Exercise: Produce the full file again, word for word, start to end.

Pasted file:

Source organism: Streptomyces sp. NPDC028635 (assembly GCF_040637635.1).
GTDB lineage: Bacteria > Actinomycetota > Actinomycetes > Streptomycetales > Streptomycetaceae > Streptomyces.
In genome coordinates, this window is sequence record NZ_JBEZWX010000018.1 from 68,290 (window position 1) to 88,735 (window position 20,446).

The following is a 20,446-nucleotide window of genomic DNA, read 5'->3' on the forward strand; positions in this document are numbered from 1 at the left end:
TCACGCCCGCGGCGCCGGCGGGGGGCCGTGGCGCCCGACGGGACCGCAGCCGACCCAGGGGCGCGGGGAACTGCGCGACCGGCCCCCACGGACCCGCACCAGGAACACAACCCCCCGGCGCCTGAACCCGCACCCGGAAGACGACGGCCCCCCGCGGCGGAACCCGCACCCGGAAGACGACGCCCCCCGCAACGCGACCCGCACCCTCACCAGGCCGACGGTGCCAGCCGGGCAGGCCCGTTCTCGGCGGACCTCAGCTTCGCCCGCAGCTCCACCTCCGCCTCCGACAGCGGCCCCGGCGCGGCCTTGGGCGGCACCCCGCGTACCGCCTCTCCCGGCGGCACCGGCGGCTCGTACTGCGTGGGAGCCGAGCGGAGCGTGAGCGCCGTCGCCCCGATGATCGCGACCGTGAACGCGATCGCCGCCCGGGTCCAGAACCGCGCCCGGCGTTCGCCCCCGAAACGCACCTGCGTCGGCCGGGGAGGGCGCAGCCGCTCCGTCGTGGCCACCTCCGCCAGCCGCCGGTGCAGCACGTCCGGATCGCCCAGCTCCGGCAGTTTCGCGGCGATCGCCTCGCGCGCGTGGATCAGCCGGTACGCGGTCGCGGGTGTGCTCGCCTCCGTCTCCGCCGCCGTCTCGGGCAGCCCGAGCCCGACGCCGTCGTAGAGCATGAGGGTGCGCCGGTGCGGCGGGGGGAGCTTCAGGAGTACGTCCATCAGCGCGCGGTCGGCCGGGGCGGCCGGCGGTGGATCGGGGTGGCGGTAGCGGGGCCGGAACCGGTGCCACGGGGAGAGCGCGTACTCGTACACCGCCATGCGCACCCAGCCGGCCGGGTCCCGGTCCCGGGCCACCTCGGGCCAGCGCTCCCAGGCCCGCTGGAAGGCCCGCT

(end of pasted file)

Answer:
Source organism: Streptomyces sp. NPDC028635 (assembly GCF_040637635.1).
GTDB lineage: Bacteria > Actinomycetota > Actinomycetes > Streptomycetales > Streptomycetaceae > Streptomyces.
In genome coordinates, this window is sequence record NZ_JBEZWX010000018.1 from 68,290 (window position 1) to 88,735 (window position 20,446).

The following is a 20,446-nucleotide window of genomic DNA, read 5'->3' on the forward strand; positions in this document are numbered from 1 at the left end:
TCACGCCCGCGGCGCCGGCGGGGGGCCGTGGCGCCCGACGGGACCGCAGCCGACCCAGGGGCGCGGGGAACTGCGCGACCGGCCCCCACGGACCCGCACCAGGAACACAACCCCCCGGCGCCTGAACCCGCACCCGGAAGACGACGGCCCCCCGCGGCGGAACCCGCACCCGGAAGACGACGCCCCCCGCAACGCGACCCGCACCCTCACCAGGCCGACGGTGCCAGCCGGGCAGGCCCGTTCTCGGCGGACCTCAGCTTCGCCCGCAGCTCCACCTCCGCCTCCGACAGCGGCCCCGGCGCGGCCTTGGGCGGCACCCCGCGTACCGCCTCTCCCGGCGGCACCGGCGGCTCGTACTGCGTGGGAGCCGAGCGGAGCGTGAGCGCCGTCGCCCCGATGATCGCGACCGTGAACGCGATCGCCGCCCGGGTCCAGAACCGCGCCCGGCGTTCGCCCCCGAAACGCACCTGCGTCGGCCGGGGAGGGCGCAGCCGCTCCGTCGTGGCCACCTCCGCCAGCCGCCGGTGCAGCACGTCCGGATCGCCCAGCTCCGGCAGTTTCGCGGCGATCGCCTCGCGCGCGTGGATCAGCCGGTACGCGGTCGCGGGTGTGCTCGCCTCCGTCTCCGCCGCCGTCTCGGGCAGCCCGAGCCCGACGCCGTCGTAGAGCATGAGGGTGCGCCGGTGCGGCGGGGGGAGCTTCAGGAGTACGTCCATCAGCGCGCGGTCGGCCGGGGCGGCCGGCGGTGGATCGGGGTGGCGGTAGCGGGGCCGGAACCGGTGCCACGGGGAGAGCGCGTACTCGTACACCGCCATGCGCACCCAGCCGGCCGGGTCCCGGTCCCGGGCCACCTCGGGCCAGCGCTCCCAGGCCCGCTGGAAGGCCCGCT